Education Sciences ; 13(4):408, 2023.
Article in English | ProQuest Central | ID: covidwho-2295791

ABSTRACT

This study seeks to investigate whether project-based assignments can lead to better student performance and learning experience compared to traditional examinations. In an engineering course of soil mechanics, the traditional mid-semester and final exams were replaced by project work which was related to a real-life site investigation. Student performance was evaluated on the basis of student marks whilst student feedback was analysed to understand student experience with project-based assignments. The results indicated that the student average mark for the projects was greater than the average mark for the exams. In addition, their learning experience improved after the exams were replaced with the project-based assignments because students were able to see practical applications of the course content. However, a few issues, including feedback to students delivered at the end of the term, increased teacher's workload, and the effect of COVID were also identified.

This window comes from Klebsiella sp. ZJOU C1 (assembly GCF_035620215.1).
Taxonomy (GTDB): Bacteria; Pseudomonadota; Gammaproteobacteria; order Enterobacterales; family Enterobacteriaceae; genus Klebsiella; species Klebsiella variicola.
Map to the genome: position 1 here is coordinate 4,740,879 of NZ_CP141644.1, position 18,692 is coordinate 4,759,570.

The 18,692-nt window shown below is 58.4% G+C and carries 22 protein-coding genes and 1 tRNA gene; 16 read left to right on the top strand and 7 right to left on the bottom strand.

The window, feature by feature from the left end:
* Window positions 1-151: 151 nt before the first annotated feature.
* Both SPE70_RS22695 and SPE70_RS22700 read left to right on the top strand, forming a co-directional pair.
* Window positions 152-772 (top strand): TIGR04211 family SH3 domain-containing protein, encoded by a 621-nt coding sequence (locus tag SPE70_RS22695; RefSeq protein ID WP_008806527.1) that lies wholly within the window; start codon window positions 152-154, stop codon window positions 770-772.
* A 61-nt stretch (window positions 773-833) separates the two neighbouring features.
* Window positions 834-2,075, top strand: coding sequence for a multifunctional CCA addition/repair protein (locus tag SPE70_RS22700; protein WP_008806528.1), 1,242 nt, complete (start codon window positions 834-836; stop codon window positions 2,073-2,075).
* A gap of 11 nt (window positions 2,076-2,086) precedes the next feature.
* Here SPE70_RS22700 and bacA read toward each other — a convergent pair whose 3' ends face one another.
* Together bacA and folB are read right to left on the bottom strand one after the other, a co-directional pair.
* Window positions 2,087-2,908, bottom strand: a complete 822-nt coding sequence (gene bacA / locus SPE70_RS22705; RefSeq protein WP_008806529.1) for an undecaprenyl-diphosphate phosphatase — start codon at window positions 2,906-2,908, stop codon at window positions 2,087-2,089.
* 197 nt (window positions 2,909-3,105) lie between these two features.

3.
Geotechnik ; 46(1):48-55, 2023.
Article in English | ProQuest Central | ID: covidwho-2266760

ABSTRACT